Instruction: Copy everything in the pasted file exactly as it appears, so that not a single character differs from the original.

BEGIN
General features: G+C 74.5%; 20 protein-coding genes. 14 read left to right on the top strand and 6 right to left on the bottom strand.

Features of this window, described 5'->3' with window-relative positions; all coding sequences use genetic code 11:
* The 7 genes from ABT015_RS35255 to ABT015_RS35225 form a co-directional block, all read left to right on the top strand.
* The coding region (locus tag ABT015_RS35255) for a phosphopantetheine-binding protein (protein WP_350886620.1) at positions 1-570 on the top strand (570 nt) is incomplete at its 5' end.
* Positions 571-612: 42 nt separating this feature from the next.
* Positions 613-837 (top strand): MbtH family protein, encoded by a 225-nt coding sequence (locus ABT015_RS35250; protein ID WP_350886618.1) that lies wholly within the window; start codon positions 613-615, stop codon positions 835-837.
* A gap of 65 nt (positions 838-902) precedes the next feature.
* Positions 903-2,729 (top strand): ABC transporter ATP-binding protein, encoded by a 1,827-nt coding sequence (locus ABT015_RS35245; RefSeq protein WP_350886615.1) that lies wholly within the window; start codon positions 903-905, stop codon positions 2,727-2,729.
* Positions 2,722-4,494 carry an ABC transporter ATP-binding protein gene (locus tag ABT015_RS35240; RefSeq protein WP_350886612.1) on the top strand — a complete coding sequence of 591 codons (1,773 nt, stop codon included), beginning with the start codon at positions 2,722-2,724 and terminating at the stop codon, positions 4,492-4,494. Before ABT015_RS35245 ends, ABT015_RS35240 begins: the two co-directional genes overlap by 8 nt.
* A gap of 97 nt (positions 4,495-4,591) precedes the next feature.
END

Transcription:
General features: G+C 74.5%; 20 protein-coding genes. 14 read left to right on the top strand and 6 right to left on the bottom strand.

Features of this window, described 5'->3' with window-relative positions; all coding sequences use genetic code 11:
* The 7 genes from ABT015_RS35255 to ABT015_RS35225 form a co-directional block, all read left to right on the top strand.
* The coding region (locus tag ABT015_RS35255) for a phosphopantetheine-binding protein (protein WP_350886620.1) at positions 1-570 on the top strand (570 nt) is incomplete at its 5' end.
* Positions 571-612: 42 nt separating this feature from the next.
* Positions 613-837 (top strand): MbtH family protein, encoded by a 225-nt coding sequence (locus ABT015_RS35250; protein ID WP_350886618.1) that lies wholly within the window; start codon positions 613-615, stop codon positions 835-837.
* A gap of 65 nt (positions 838-902) precedes the next feature.
* Positions 903-2,729 (top strand): ABC transporter ATP-binding protein, encoded by a 1,827-nt coding sequence (locus ABT015_RS35245; RefSeq protein WP_350886615.1) that lies wholly within the window; start codon positions 903-905, stop codon positions 2,727-2,729.
* Positions 2,722-4,494 carry an ABC transporter ATP-binding protein gene (locus tag ABT015_RS35240; RefSeq protein WP_350886612.1) on the top strand — a complete coding sequence of 591 codons (1,773 nt, stop codon included), beginning with the start codon at positions 2,722-2,724 and terminating at the stop codon, positions 4,492-4,494. Before ABT015_RS35245 ends, ABT015_RS35240 begins: the two co-directional genes overlap by 8 nt.
* A gap of 97 nt (positions 4,495-4,591) precedes the next feature.